In December of 1977 he came to our monastery, having been recommended to do so by a few revered Mt. Athos elders, in order to live here for some time and be tonsured; and then, with the blessing, guidance and help of the monastery, to return to his ministry. After almost a year of being tested and having shown great asceticism and love towards the monastic way of life, Ioannis was tonsured into the Great Schema and received the name Kosmas, so that St. Kosmas of Aetolia would become his guardian and guide in life. Fr. Kosmas was then ordained a deacon and then a priest by the God-loving bishop Chrysostom of Rodostol, and returned to Zaire. Many new feats awaited him there: the building of churches, catechization, sermons, baptisms (he baptized over 15,000 Africans), the organization of a large farm (60 acres) and a cattle-breeding complex that would provide food for the priests, poor Orthodox and non-Orthodox Africans alike, for lepers and prisoners. One is not able to count the number of his innumerable works and exploits in this enormous apostolic, pastoral and social ministry!

During his last stay on Mt. Athos in June 1988, Fr. Kosmas appeared very tired. He came to the Holy Mountain once every 2 or 3 years in order to regain strength, confess, pray and receive instruction for further missionary work.

In 1980, Fr. Kosmas was elevated to the rank of confessor, and later archimandrite, by the metropolitan of Central Africa Timothy.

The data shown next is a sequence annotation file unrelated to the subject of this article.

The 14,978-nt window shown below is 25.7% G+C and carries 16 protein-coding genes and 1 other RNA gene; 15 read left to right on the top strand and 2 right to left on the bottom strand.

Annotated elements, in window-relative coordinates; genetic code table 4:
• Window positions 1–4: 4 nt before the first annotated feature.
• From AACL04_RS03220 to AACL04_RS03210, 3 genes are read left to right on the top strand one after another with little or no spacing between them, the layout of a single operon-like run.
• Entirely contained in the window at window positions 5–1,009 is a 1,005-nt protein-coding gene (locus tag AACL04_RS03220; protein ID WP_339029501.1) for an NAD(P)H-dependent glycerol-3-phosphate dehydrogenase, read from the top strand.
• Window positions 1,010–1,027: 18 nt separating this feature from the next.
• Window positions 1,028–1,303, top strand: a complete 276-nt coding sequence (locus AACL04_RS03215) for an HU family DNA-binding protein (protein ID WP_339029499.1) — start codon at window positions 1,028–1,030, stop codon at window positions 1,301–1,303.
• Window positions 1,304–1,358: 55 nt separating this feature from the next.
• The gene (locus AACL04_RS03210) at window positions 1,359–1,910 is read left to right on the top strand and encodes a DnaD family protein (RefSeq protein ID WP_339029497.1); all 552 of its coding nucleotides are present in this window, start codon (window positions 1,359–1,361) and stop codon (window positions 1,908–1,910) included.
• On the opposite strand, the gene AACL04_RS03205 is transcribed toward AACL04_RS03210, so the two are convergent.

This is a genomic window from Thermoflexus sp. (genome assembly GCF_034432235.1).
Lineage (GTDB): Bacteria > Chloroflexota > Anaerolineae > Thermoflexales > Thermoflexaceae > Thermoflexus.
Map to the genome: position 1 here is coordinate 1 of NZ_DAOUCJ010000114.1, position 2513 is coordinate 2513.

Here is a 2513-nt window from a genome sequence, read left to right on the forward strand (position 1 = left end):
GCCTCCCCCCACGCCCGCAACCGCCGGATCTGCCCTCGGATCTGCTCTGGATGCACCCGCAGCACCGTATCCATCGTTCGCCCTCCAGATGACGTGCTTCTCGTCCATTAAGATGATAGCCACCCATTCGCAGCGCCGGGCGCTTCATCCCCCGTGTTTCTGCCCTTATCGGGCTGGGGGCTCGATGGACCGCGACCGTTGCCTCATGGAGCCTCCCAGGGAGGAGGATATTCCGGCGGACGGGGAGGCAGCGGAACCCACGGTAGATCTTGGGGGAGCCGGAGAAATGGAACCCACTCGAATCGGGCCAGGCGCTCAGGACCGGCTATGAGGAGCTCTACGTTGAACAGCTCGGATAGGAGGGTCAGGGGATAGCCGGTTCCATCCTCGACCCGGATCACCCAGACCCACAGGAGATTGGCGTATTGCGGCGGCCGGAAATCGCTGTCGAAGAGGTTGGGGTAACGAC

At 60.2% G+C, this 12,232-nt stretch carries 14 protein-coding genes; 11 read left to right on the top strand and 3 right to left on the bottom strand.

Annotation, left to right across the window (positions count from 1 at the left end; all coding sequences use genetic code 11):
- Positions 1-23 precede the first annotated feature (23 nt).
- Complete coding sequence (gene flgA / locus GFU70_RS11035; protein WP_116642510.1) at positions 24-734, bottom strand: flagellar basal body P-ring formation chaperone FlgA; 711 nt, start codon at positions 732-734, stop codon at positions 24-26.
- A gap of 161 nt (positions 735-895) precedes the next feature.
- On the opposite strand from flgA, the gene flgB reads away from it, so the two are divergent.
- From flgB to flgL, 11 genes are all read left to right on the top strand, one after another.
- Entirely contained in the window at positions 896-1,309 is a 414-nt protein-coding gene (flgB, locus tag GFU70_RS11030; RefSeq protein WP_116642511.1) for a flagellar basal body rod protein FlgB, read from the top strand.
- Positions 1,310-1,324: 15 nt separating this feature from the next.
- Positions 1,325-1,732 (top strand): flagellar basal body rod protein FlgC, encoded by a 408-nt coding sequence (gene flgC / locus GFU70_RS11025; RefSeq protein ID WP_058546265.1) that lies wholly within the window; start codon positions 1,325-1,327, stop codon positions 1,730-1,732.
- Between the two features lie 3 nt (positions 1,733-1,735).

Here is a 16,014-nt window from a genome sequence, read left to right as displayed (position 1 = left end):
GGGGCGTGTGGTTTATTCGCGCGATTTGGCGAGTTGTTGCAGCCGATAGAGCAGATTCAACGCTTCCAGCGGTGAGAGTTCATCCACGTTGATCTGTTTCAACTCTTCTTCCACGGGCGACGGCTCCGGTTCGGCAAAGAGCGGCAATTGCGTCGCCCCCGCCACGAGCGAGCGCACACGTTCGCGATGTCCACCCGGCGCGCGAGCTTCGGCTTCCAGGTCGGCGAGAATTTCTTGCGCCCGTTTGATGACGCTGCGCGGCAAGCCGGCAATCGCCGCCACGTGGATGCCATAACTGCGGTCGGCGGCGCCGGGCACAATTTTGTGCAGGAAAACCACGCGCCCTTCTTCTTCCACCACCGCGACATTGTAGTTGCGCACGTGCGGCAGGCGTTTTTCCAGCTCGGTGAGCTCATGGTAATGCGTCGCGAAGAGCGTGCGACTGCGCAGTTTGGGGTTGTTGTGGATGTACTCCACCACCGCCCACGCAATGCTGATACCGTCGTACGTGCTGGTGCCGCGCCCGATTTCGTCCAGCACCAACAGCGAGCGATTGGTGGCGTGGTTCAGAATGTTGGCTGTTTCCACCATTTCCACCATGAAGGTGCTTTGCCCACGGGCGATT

Fr. Kosmas did not pursue any kind of titles. He was concerned about the salvation of the people and the strengthening of Orthodoxy in Zaire. He taught the African people the Jesus prayer, regarding it as an effective weapon against the “demonocracy” of the African sorcerers. Fr. Kosmas believed that one of the most important tasks was the initiation of newly baptized Africans into the liturgical life. He often celebrated services and night vigils, taught byzantine chant and the Mt. Athos typicons as much as he could manage to translate them. Having a good knowledge of Swahili and Afrikaans made the task much easier for him. And to the glory of God we would also like to mention that millions in cash went through the hands of Fr. Kosmas; however, he died as a true monk: poor and without possessions.

During his last visit to Mt. Athos, Fr. Kosmas wrote a research paper in which he drew conclusions based on his experience as a missionary. This is an original work, which is authoritative and very useful for the further advancement of the Orthodox ministry. During an assembly of our monastery’s brethren, Fr. Kosmas said that no one will be able to start up a real ministry in Africa unless they are willing to have their own bones buried there.